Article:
The European Council decided in the early morning of 11 April 2019 that the UK’s departure from the EU will be postponed from 12 April to 31 October 2019.

The extension was granted on the basis that the UK takes part in the upcoming European elections. If the UK does not take part in the elections and if there is no withdrawal agreement in place, the UK will leave the EU without a deal on 1 June 2019.

Otherwise, all options remain open, meaning that the UK can still choose to leave the EU with a deal, or it can revoke and choose (unilaterally) to remain in the EU. It may also leave without a deal at the end of the extension period.

On a practical level, this means that UK citizens and UK-qualified solicitors will retain their rights under EU law until the end of the UK’s membership period. They will retain the ability to practice in EU states and will continue to possess the right to plead before the EU courts.

The Council’s decision still allows for the UK to leave earlier than October. If it ratifies the Withdrawal Agreement before October, the UK will leave the EU and the proposed transition period will take effect. This is the Prime Minister’s stated preference as she aims to avoid the UK holding EU elections in May. Should she be successful, solicitor’s legal rights will remain unchanged until the end of the transition period, after which a new UK-EU agreement is likely to take effect. In the current text of the Withdrawal Agreement, the transition period will run until December 2020. This period can be extended until December 2022 if both the UK and EU agree to do so.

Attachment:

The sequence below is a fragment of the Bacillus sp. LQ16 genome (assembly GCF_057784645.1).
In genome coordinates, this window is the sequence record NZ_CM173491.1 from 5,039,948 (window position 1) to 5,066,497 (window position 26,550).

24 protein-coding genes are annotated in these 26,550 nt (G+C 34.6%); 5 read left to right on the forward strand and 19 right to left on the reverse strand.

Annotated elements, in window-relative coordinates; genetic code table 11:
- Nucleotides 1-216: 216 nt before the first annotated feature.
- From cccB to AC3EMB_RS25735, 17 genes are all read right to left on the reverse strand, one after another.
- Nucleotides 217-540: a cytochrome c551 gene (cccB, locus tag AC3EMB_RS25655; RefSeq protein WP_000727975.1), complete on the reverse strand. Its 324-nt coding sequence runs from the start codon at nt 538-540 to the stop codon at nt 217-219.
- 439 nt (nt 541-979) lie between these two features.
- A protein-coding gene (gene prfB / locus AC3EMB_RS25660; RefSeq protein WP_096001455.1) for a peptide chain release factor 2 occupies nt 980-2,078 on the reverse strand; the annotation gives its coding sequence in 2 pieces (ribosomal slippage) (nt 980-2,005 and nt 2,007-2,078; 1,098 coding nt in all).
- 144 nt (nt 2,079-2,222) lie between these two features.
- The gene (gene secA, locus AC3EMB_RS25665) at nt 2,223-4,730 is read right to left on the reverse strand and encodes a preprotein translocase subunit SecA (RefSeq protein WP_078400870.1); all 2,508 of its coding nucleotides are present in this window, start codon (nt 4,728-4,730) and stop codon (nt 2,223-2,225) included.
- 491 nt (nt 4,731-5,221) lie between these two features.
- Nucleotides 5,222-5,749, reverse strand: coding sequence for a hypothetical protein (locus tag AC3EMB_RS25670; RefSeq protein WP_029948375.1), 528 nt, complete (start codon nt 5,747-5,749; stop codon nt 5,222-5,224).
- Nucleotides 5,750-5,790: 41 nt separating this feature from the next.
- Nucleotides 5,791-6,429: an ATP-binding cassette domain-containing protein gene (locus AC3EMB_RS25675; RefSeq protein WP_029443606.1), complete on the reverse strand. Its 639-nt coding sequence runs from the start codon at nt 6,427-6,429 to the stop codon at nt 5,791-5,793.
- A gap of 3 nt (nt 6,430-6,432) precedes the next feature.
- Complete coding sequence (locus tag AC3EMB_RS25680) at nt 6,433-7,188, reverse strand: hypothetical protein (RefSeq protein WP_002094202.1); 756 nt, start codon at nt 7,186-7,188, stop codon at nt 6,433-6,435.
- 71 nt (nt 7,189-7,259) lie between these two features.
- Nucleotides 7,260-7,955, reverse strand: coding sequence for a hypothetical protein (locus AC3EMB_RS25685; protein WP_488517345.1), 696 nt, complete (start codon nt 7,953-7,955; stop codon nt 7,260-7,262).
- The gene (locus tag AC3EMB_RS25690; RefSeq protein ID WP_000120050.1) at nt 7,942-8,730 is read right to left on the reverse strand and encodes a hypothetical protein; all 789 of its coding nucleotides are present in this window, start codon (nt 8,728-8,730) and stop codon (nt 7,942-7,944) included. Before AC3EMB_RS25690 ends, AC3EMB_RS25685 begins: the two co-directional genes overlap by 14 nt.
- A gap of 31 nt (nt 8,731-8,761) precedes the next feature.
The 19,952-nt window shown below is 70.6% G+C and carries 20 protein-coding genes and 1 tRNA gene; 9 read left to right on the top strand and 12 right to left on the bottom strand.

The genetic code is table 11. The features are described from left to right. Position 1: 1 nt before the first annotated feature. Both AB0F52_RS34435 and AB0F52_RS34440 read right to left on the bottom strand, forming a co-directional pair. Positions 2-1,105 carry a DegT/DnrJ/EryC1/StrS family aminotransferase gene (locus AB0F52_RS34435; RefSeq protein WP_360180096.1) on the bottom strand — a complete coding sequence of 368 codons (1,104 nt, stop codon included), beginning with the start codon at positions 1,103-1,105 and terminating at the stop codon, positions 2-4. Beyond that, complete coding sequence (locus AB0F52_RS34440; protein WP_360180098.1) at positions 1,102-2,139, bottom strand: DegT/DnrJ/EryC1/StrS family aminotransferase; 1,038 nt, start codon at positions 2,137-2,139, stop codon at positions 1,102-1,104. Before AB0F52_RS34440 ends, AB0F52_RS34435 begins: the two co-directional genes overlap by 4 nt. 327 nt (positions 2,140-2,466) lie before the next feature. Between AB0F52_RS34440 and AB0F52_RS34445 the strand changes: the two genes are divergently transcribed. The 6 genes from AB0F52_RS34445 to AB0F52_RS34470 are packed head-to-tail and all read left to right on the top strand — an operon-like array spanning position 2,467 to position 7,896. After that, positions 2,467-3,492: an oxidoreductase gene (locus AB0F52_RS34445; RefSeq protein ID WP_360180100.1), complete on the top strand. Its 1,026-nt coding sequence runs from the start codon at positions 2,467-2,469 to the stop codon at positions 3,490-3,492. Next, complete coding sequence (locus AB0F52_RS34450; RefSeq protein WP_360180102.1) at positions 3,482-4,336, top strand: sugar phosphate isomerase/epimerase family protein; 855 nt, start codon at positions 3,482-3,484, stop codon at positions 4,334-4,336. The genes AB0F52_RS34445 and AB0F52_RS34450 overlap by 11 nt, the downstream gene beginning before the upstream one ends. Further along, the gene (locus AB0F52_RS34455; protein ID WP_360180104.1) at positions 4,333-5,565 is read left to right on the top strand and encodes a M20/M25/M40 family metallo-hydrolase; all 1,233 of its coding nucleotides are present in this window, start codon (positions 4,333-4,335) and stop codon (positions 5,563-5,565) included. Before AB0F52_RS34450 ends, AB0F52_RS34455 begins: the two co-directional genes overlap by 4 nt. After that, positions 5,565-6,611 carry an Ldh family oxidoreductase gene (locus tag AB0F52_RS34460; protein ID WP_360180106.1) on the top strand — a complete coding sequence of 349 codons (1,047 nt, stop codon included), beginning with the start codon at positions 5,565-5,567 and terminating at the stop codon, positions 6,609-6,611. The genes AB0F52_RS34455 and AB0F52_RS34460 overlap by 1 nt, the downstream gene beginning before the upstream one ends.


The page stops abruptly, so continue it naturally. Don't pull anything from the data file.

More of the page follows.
If the UK has not ratified the Agreement by 22 May, then the UK will have to hold EU elections. The Council made clear that this is a key condition for the extension granted until the end of the October, and similarly we understand that the UK Government is fully committed to holding the elections in that scenario. If this is the case, the UK will hold the European elections on 23 May.

After the Council meeting, much was made in the UK press of a divide in the member states’ approach to the granting of the extension, with some commentator’s suggesting that the EU’s unity was starting to crack. While it is true that a majority of member states supported a longer extension period into 2020, and that a minority of member states, including France, supported a shorter one ending in June, the resulting date of 31 October is an example of a hard-fought compromise between EU leaders. The agreement is reflective of the way European Council meetings work, with each member state adopting a position, and then agreeing on a common approach during discussions.

With the European Parliament now breaking off for the election campaign, and the UK Parliament in recess until the end of April, the coming weeks are likely to be calmer on the Brexit front than we have seen in recent times. The extension means all sides can now take some time to catch their breath, and the EU hopes that this will bring about a shift in approach from the UK as we head towards the summer months.